photo c/o Corey David Photography
It’s concept of skinning up a mountain, or hiking up one with your skis on your back to ski down it is nothing new. The White Mountains of New Hampshire, are an original birthplace of backcountry skiing. Avid skiers and experienced outdoor enthusiasts have gathered at the base of Mount Washington to skin up or hike its many trails, and experience skiing down its glades and gullies, and down its famed “Sherburne Trail.”
Naturally it would make sense that this kind of outdoor adventure would find a way to translate to the contained ski areas within the White Mountains. Currently being used as a hybrid term in the ski industry for skinning up lift-assisted mountains, Alpine Touring has become a widely used ticketing option for alpine skiers at private and public ski areas. Backcountry skiers looking for a more accessible way to skin up and ski down mountains; those in a time crunch who want to fit in the challenge of hiking up and skiing down a mountain on their lunch break; and first-time backcountry skiers looking for practice before hitting the big and wild mountains, are all part of the catalyst bringing so much hype to Alpine Touring.
Many ski areas in the Mt. Washington Valley offer a ticketing option for uphill skiing, but want to be clear about the parameters that those tickets provide. Like anything when it comes to playing in the outdoors, there is inherent risk involved. It’s important to respect nature’s power, as well as the guidelines set forth by individual mountains offering an uphill option. Below are links to each mountains uphill policy.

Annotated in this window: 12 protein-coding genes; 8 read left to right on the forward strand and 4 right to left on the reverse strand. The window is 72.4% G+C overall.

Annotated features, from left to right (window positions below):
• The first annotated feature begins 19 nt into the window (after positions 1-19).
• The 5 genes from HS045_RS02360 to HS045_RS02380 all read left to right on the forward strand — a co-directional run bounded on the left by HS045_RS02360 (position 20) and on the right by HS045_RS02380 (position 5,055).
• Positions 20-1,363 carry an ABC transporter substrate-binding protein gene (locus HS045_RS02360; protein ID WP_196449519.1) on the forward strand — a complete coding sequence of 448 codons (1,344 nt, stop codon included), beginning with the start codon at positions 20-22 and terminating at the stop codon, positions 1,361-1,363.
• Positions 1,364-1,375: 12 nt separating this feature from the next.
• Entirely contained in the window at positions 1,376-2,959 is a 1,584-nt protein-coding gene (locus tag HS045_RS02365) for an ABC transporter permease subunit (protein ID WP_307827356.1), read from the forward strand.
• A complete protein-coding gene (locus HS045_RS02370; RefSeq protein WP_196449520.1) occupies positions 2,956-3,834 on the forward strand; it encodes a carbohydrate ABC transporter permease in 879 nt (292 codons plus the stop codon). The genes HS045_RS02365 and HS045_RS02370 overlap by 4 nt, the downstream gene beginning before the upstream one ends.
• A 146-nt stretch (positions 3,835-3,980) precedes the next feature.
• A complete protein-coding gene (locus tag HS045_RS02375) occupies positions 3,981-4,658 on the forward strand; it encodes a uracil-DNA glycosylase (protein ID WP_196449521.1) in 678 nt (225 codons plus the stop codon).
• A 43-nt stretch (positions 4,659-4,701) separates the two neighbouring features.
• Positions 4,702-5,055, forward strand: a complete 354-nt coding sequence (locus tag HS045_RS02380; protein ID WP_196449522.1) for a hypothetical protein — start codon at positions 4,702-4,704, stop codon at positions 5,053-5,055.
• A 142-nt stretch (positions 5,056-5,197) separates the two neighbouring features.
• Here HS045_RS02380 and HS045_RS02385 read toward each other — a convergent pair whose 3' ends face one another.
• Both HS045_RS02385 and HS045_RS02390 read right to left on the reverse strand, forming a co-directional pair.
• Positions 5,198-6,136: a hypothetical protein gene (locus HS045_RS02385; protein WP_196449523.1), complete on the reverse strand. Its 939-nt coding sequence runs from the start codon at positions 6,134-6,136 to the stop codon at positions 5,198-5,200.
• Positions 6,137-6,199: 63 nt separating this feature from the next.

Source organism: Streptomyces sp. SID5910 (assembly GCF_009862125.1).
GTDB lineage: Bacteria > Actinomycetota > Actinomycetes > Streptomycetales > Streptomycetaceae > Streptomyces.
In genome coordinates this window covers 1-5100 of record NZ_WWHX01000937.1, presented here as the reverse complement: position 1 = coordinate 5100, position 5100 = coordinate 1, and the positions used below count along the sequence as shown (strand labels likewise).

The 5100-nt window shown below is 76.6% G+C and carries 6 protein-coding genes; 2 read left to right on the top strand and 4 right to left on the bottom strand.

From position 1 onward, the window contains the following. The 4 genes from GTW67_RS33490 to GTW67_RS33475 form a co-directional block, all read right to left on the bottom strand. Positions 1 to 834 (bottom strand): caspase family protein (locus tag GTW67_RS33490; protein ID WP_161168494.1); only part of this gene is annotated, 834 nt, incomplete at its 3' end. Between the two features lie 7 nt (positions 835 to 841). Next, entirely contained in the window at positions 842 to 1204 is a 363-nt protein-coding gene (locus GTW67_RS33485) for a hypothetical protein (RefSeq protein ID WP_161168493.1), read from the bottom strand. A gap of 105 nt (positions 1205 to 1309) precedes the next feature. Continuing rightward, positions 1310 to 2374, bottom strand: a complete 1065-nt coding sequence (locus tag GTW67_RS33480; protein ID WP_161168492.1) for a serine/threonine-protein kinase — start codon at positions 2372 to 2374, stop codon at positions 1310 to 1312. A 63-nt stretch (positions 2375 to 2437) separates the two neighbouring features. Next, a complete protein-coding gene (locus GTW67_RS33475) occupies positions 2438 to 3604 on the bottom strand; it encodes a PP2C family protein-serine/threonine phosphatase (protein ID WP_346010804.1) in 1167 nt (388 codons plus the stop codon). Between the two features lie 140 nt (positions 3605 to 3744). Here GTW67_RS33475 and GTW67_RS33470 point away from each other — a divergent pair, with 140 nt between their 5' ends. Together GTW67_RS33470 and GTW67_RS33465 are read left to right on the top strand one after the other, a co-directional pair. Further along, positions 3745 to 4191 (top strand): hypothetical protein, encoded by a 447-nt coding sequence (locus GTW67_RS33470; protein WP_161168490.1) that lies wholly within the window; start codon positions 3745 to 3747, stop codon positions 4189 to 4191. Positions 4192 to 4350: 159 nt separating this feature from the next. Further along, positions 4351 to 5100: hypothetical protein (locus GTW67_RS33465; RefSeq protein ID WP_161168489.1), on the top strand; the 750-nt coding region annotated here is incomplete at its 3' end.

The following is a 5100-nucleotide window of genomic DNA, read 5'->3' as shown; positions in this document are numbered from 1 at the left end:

As a general rule, you must purchase an uphill ticket, and certain mountains set specific time-frames or certain trail routes for when this activity is permitted on the mountain. It’s important to understand that these parameters are put in place to protect you and other skiers. Here are three reasons why purchasing a ticket, and respecting the mountain’s uphill policies are important.
Granite Backcountry Alliance (GBA) also works to maintain glades and build more to improve access to backcountry skiing. It has created a trail network of over eight glades throughout the White Mountains. GBA works with state and town officials, as well as private landowners to make these glade zones available.
As with anything in life, practicing respect when it comes to using this land is of the utmost importance. As users we hold part of the responsibility in ensuring that glades like this continue to exist. At any moment private land-owners can revoke the right to use their land for these purposes, and this is where kindness, gratitude and regard for the rules in place come into play.
One thing you can do to contribute to the general good-will of the forest and the valley - even when you're not on the slopes - is sign the MWV Pledge! This is a ten-principle responsibility code that outlines the important factors for recreating in the outdoors.
For complete trip planning resources and information, visit visitmwv.com or call 800-367-3364 (800-DO-SEE-NH) to talk to a Mt Washington Valley Chamber of Commerce rep. To learn more about New Hampshire vacations, go to www.VisitNH.gov.